Graduate degrees from American schools can sometimes help, yes, but not always. That too depends on the degree, school, and program. Also, most graduate programs give strong grades (it's not common to see less than a 3.50), so it is harder to differentiate between who was a strong student and who wasn't as strong. Still, it does show that the person can do graduate level work. I wouldn't run out and get a grad degree just to compensate for not having a GPA, however. The cost and time and effort may not at all be worth the trouble, especially if the program is not something you would use later.

I hope this is helpful!
-- Shannon
Thank you so much Shannon.
So my graduate degree is in a STEM field and I have a 3.3X with upward trend. Does that require addendum since you said less than 3.5 is uncommon?
No, you don't need an addendum unless you have a bad semester or string of low grades to explain. 3.5 is a rough number too as 3.3 is not that far off and of course, STEM programs tend to have lower grades than most other programs.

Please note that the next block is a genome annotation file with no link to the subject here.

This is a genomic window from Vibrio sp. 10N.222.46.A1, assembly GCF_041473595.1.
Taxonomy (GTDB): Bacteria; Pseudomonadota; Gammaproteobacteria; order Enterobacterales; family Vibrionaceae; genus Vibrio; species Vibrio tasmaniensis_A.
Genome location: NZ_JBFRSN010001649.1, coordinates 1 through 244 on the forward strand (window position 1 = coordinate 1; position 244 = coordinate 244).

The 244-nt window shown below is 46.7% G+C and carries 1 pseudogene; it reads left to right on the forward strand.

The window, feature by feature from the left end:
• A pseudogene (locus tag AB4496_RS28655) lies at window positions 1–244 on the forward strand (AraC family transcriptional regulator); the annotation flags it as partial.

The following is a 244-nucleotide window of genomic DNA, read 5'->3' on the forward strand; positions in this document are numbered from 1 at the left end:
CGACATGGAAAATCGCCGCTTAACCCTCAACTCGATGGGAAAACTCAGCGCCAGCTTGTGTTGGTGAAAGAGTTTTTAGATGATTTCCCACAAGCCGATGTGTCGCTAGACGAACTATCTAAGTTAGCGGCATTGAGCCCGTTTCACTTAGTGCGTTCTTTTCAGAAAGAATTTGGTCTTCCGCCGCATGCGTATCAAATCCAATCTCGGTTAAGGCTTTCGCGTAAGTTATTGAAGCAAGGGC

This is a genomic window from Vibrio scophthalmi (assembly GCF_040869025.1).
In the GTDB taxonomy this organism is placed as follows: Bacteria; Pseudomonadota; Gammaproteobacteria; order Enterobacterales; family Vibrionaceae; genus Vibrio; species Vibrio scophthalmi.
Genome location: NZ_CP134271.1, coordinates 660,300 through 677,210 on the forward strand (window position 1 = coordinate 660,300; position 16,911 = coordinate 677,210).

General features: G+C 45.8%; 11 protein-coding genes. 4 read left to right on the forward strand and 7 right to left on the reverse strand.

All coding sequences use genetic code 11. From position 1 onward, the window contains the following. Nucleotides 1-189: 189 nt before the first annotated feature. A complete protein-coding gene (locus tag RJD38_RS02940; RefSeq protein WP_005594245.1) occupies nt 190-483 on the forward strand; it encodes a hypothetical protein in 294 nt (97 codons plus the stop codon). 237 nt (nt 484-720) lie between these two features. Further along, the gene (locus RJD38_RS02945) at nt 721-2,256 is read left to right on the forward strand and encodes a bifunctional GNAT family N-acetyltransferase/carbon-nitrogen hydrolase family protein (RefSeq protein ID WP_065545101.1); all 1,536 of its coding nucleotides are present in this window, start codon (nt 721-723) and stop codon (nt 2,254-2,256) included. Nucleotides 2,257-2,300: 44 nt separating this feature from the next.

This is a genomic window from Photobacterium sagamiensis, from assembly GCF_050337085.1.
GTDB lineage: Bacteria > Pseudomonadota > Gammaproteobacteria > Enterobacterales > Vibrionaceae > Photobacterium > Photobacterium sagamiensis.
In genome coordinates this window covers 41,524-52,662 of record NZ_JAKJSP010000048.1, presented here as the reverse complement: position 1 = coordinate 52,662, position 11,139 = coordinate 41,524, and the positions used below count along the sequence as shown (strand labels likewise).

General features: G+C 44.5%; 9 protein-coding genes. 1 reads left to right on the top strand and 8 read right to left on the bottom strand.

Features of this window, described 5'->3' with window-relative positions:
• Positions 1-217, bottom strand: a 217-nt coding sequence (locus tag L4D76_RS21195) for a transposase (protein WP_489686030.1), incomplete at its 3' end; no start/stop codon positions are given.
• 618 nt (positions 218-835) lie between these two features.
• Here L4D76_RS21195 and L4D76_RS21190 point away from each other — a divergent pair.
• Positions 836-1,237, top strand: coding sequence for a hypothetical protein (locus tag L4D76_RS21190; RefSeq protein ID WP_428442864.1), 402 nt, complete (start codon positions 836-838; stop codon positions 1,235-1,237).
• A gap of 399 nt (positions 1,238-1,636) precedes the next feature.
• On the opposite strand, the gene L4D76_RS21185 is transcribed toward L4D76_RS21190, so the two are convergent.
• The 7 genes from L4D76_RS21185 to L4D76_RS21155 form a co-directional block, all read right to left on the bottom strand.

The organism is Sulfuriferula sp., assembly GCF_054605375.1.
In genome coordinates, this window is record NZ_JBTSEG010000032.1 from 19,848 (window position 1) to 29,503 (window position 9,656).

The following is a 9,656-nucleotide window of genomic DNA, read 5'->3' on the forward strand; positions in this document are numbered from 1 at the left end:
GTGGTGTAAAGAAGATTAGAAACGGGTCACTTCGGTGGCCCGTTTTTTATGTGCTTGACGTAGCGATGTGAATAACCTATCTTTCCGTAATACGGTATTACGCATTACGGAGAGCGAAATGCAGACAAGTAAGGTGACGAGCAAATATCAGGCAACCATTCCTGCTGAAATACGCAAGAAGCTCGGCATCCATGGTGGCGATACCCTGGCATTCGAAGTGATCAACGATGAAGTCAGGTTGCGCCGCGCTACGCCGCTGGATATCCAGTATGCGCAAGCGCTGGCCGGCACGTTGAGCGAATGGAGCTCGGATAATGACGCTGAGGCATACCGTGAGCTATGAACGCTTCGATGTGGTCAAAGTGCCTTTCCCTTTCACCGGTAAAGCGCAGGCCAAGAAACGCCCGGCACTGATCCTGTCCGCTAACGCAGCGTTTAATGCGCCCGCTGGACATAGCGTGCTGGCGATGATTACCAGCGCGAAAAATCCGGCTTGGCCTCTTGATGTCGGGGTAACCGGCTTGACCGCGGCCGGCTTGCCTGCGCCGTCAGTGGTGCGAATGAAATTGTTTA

mutare
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Re: Spivey Consulting Q&A with Adcoms from Yale, Harvard, Penn, Chicago etc.

Post by mutare » Wed Nov 21, 2018 5:52 pm

Hi Spivey team,

Thanks very much for this extended effort to help all of us out. My question is on resume formatting, and if any of you have an opinion as to whether to include some kind of "hours per week" metric for jobs/internships/extracurriculars? Is this helpful for readers, or is it seen as odd?

tenderfoot
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Re: Spivey Consulting Q&A with Adcoms from Yale, Harvard, Penn, Chicago etc.

Post by tenderfoot » Wed Nov 21, 2018 7:48 pm

Hi Spivey Team,

Thanks for all the advice and help you provide to this community!

I was wondering if there is value to/if it's better to play it safe than sorry by disclosing C&F issues not covered by a school's C&F questions that you expect to disclose when applying to the bar of the state you intend to practice in (in my case, an academic honesty issue that took place my freshman year of high school 10+ years ago with no further infractions in my academic career)? Or would it just look like I can't read/poor judgement? I was reading the Ask Asha blog post on C&F disclosures and how non-disclosure of these issues might create issues down the line if the issue would have been considered material to the admission's committee to admit you.